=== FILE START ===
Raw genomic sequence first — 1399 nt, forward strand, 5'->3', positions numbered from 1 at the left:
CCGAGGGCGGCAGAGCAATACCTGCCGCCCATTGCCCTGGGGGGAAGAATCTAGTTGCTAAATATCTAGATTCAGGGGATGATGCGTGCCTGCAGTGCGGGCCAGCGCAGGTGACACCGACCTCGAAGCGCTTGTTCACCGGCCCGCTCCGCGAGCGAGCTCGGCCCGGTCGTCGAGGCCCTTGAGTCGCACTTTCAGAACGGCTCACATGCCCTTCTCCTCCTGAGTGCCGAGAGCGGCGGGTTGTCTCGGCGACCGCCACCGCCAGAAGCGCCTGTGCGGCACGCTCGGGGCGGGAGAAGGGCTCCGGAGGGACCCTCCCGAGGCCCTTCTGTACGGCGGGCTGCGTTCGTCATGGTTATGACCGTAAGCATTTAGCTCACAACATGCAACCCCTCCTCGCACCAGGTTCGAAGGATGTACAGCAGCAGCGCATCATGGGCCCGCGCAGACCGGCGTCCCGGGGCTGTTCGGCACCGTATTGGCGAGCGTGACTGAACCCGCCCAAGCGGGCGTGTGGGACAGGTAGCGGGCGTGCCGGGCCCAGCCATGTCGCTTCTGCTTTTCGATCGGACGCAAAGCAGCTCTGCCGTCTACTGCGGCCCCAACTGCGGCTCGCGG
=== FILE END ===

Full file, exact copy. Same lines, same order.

Raw genomic sequence first — 1399 nt, forward strand, 5'->3', positions numbered from 1 at the left:
CCGAGGGCGGCAGAGCAATACCTGCCGCCCATTGCCCTGGGGGGAAGAATCTAGTTGCTAAATATCTAGATTCAGGGGATGATGCGTGCCTGCAGTGCGGGCCAGCGCAGGTGACACCGACCTCGAAGCGCTTGTTCACCGGCCCGCTCCGCGAGCGAGCTCGGCCCGGTCGTCGAGGCCCTTGAGTCGCACTTTCAGAACGGCTCACATGCCCTTCTCCTCCTGAGTGCCGAGAGCGGCGGGTTGTCTCGGCGACCGCCACCGCCAGAAGCGCCTGTGCGGCACGCTCGGGGCGGGAGAAGGGCTCCGGAGGGACCCTCCCGAGGCCCTTCTGTACGGCGGGCTGCGTTCGTCATGGTTATGACCGTAAGCATTTAGCTCACAACATGCAACCCCTCCTCGCACCAGGTTCGAAGGATGTACAGCAGCAGCGCATCATGGGCCCGCGCAGACCGGCGTCCCGGGGCTGTTCGGCACCGTATTGGCGAGCGTGACTGAACCCGCCCAAGCGGGCGTGTGGGACAGGTAGCGGGCGTGCCGGGCCCAGCCATGTCGCTTCTGCTTTTCGATCGGACGCAAAGCAGCTCTGCCGTCTACTGCGGCCCCAACTGCGGCTCGCGG